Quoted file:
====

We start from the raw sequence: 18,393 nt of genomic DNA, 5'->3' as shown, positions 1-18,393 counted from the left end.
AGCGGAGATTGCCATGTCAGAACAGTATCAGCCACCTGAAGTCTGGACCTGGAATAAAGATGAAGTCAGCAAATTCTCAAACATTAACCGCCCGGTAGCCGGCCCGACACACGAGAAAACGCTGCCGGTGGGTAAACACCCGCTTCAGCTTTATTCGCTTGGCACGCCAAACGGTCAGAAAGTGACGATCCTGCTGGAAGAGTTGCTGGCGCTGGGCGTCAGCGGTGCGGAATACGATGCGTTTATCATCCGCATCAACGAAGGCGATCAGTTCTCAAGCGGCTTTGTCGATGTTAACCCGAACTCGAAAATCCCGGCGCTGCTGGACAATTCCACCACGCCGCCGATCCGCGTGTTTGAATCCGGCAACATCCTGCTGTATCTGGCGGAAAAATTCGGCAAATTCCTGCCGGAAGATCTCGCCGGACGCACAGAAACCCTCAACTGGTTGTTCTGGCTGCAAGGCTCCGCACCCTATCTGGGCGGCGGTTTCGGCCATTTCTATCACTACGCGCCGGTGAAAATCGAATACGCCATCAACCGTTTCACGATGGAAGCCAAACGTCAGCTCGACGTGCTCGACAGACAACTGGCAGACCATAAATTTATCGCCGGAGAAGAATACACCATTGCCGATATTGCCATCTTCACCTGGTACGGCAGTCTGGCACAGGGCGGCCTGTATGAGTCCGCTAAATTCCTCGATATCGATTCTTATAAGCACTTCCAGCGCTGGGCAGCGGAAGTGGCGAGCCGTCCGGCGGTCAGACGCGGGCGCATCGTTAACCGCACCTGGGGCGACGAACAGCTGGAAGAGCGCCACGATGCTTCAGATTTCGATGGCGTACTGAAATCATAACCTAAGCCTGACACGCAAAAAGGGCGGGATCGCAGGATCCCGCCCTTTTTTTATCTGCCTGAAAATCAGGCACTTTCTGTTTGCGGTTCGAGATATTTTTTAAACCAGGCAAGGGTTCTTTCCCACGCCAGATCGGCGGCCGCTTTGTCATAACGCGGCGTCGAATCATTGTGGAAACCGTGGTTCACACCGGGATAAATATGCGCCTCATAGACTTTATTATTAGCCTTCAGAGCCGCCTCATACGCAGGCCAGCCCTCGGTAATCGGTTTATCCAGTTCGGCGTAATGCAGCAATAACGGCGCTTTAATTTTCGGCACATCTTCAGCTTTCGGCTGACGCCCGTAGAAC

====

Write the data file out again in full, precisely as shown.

We start from the raw sequence: 18,393 nt of genomic DNA, 5'->3' as shown, positions 1-18,393 counted from the left end.
AGCGGAGATTGCCATGTCAGAACAGTATCAGCCACCTGAAGTCTGGACCTGGAATAAAGATGAAGTCAGCAAATTCTCAAACATTAACCGCCCGGTAGCCGGCCCGACACACGAGAAAACGCTGCCGGTGGGTAAACACCCGCTTCAGCTTTATTCGCTTGGCACGCCAAACGGTCAGAAAGTGACGATCCTGCTGGAAGAGTTGCTGGCGCTGGGCGTCAGCGGTGCGGAATACGATGCGTTTATCATCCGCATCAACGAAGGCGATCAGTTCTCAAGCGGCTTTGTCGATGTTAACCCGAACTCGAAAATCCCGGCGCTGCTGGACAATTCCACCACGCCGCCGATCCGCGTGTTTGAATCCGGCAACATCCTGCTGTATCTGGCGGAAAAATTCGGCAAATTCCTGCCGGAAGATCTCGCCGGACGCACAGAAACCCTCAACTGGTTGTTCTGGCTGCAAGGCTCCGCACCCTATCTGGGCGGCGGTTTCGGCCATTTCTATCACTACGCGCCGGTGAAAATCGAATACGCCATCAACCGTTTCACGATGGAAGCCAAACGTCAGCTCGACGTGCTCGACAGACAACTGGCAGACCATAAATTTATCGCCGGAGAAGAATACACCATTGCCGATATTGCCATCTTCACCTGGTACGGCAGTCTGGCACAGGGCGGCCTGTATGAGTCCGCTAAATTCCTCGATATCGATTCTTATAAGCACTTCCAGCGCTGGGCAGCGGAAGTGGCGAGCCGTCCGGCGGTCAGACGCGGGCGCATCGTTAACCGCACCTGGGGCGACGAACAGCTGGAAGAGCGCCACGATGCTTCAGATTTCGATGGCGTACTGAAATCATAACCTAAGCCTGACACGCAAAAAGGGCGGGATCGCAGGATCCCGCCCTTTTTTTATCTGCCTGAAAATCAGGCACTTTCTGTTTGCGGTTCGAGATATTTTTTAAACCAGGCAAGGGTTCTTTCCCACGCCAGATCGGCGGCCGCTTTGTCATAACGCGGCGTCGAATCATTGTGGAAACCGTGGTTCACACCGGGATAAATATGCGCCTCATAGACTTTATTATTAGCCTTCAGAGCCGCCTCATACGCAGGCCAGCCCTCGGTAATCGGTTTATCCAGTTCGGCGTAATGCAGCAATAACGGCGCTTTAATTTTCGGCACATCTTCAGCTTTCGGCTGACGCCCGTAGAAC